In his first public speech in Tonga, Cardinal Mafi told thousands of listeners that he believed he had become the Catholic church’s youngest cardinal because he was named after John the Baptist.
He told the crowd which welcomed him at Maʻofanga that his mother always addressed him by the name while he was studying to be a priest in the seminary in Fiji.
Cardinal Mafi was responding to a question asked by many Tongans when news about his elevation broke in the kingdom: How did the tiny Pacific Tongan diocese in the Pacific come to be recognised like this by the Vatican?
Tonga is an archipelago of 176 islands spread over 270,000 square miles in the South Pacific. It has a population of more than 102,000, most of whom are Christians.
About 16,000 of them are Catholics.
The cardinal said while he was trying to come to terms with the news of his elevation he remembered how his mother ‘Onevao wrote to him while he was in the seminary in Fiji. He said she always addressed him by his christened name, with the salutation, “Siʻi Sōane Patita.”
Siʻi, a Tongan definitive article, carries a sense of emotion in Tongan when added to the name. Sōane Patita is the Catholic name for John the Baptist in Tongan.
Cardinal Mafi said John the Baptist was a very humble prophet who told Jesus he was unworthy to tie the straps of his sandals.
He said it was his maxim after his elevation and his message to the people of Tonga to be humble and let Jesus lead.
Cardinal Mafi said he was impressed by the Vatican’s music and environment and when people asked him where Tonga was he invited them to visit the kingdom.
He said the Tongan flag has been raised in the Vatican by hundreds of Tongans who were there to join him in his elevation and that was historical.
Cardinal Mafi’s speech was made during the ceremony of hāʻunga, a Tongan presentation of pigs and kava as well and mats and ngatu to show appreciation for what has been achieved.
When the hāʻunga is presented two heralds address each other. One represents those who present the hāʻunga and the other represents the person who the presentation was made to and receives the hāʻunga.
The presenting herald speaks first, shouting an explanation of how they feel about the achievement and the excitements they had.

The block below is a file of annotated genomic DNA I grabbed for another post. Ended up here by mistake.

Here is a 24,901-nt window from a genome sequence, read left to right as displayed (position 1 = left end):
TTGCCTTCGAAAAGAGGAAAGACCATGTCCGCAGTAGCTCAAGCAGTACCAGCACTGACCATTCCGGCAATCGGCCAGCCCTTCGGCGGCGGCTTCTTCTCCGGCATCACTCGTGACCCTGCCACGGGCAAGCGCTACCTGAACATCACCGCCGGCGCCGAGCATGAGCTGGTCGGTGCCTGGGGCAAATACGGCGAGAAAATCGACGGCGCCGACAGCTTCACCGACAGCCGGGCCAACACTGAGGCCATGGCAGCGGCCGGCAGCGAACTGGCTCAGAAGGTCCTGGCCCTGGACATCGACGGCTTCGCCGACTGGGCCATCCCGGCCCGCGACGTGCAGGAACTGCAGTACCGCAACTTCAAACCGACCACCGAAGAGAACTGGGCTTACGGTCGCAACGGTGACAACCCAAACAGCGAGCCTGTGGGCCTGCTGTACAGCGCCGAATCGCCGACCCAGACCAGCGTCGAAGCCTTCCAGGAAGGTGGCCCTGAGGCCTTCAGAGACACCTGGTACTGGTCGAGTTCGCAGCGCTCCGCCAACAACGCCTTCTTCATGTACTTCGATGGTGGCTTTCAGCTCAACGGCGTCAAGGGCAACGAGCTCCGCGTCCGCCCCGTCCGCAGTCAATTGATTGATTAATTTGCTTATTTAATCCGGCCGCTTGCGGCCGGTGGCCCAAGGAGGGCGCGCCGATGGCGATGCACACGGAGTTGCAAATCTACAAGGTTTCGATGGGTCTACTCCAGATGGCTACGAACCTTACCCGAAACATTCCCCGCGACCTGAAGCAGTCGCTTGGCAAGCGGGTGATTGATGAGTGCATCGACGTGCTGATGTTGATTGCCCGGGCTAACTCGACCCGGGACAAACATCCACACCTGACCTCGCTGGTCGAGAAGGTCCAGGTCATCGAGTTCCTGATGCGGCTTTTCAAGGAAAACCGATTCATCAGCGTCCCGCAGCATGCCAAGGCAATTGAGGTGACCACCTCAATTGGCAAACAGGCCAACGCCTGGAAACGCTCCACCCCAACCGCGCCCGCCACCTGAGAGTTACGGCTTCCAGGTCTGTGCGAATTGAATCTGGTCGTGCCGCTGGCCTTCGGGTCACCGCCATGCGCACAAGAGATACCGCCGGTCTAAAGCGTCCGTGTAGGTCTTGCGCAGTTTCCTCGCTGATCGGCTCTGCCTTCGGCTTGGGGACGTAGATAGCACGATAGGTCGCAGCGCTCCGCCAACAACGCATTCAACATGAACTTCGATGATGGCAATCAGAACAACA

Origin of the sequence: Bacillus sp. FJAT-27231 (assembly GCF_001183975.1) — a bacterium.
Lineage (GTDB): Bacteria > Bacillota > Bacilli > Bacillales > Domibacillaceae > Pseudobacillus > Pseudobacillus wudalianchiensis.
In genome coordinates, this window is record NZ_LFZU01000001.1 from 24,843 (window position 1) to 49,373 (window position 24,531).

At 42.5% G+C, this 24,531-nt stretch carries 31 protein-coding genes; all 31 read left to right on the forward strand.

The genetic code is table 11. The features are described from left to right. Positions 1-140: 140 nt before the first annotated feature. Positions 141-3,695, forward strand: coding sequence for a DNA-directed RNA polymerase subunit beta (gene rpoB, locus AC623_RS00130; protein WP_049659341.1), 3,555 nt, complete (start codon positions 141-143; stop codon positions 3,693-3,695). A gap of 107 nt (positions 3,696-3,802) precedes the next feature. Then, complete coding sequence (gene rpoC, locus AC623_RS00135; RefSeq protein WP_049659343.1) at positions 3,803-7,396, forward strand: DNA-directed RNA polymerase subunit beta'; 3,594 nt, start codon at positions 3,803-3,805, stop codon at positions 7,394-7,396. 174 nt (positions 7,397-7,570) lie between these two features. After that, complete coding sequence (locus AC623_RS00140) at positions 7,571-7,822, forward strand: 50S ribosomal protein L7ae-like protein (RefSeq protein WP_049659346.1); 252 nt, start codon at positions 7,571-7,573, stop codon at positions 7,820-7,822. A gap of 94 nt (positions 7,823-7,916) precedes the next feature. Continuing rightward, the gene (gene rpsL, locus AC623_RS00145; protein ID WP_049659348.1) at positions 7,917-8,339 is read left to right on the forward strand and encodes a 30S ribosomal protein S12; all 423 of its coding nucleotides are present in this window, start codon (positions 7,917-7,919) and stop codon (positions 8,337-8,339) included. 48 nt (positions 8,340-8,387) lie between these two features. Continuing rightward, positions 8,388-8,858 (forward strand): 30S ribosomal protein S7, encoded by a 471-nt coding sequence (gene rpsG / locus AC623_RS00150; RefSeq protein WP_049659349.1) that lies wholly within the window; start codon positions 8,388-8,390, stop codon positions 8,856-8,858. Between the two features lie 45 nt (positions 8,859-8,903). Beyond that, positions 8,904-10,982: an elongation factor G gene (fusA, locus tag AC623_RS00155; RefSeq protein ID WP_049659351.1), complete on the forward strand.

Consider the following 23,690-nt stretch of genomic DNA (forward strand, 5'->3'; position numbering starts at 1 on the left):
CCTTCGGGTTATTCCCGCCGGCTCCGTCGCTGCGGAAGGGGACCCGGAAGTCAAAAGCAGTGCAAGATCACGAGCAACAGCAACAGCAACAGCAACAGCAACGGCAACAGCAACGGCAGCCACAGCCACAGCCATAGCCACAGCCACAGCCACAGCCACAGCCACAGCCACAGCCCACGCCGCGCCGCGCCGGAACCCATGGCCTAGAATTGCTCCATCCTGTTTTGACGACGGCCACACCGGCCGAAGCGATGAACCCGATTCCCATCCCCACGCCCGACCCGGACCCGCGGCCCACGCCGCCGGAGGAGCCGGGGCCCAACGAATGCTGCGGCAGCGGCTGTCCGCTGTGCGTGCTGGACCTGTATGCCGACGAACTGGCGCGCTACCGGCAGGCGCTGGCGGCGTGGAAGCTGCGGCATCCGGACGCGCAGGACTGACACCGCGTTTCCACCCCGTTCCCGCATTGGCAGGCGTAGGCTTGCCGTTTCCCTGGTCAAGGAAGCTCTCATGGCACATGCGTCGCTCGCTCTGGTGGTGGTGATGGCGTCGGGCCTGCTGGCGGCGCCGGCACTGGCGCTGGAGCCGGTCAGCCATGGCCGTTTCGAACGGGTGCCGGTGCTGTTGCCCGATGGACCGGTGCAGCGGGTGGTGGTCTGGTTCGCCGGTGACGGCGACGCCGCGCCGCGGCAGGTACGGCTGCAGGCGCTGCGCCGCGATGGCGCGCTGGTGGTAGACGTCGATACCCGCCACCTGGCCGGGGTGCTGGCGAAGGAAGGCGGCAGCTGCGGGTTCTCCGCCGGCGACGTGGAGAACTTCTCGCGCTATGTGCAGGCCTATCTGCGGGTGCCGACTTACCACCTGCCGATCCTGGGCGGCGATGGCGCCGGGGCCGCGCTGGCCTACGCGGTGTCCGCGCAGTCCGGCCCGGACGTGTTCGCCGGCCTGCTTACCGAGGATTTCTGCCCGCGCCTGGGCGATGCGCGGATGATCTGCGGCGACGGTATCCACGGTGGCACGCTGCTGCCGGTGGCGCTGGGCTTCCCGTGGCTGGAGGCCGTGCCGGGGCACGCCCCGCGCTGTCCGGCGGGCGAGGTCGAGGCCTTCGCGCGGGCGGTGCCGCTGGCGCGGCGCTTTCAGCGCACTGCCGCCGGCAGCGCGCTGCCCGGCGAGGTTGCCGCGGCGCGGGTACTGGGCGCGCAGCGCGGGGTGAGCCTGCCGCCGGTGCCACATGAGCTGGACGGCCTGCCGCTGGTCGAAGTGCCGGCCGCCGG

Ula, the herald who spoke on behalf of the presenters, mentioned people who were there to welcome Cardinal Mafi. He told, Kula, the Cardinal’s herald, about his appreciation and thankfulness because of what has been achieved
Ula mentioned the Free Wesleyan Church of Tonga’s (FWCT) President Rev. ʻAhio who led the sermon of the day and said he was happy the elevation of Cardinal Mafi had united the FWCT with Catholics.
President Ahio was accompanied by students from Sia’atoutai, the FWCT Theological College in Tonga in the welcoming ceremony, Ula said.
Ula told Kula they were brothers and sisters, referring to the union of the FWCT members and the Catholics and other Protestants church members who attended the welcoming event.
Kula responded to Ula’s speech and thanked him for the hāʻunga. He said he felt nervous when they arrived in the Vatican.
He said the novelty of the atmosphere hugely impressed him and made him ask how on earth this had happened. He said the other cardinals who were elevated with Mafi were from well-known countries of the world.
He said his anxiety was propelled by the fact the MC of the day at the Vatican asked in front of the audience where Tonga was.
Then, using poetical languages, he said he came to realise that this was a religious event which was not based on worldly ideas and physicality but on Christian morals and ethics where everyone was the same in the eyes of God.
The main points
- In his first public speech in Tonga, Cardinal Mafi told thousands of listeners that he believed he had become the Catholic church’s youngest cardinal because he was named after John the Baptist.
- He told the crowd which welcomed him at Ma’ofanga that his mother always addressed him by the name while he was studying to be a priest in the seminary in Fiji.
- Cardinal Mafiʻs speech was made during the ceremony of haʻunga, a Tongan presentation of pigs and kava, mats and ngatu to show appreciation for what has been achieved.
- About 16,000 Tongans are Catholics.
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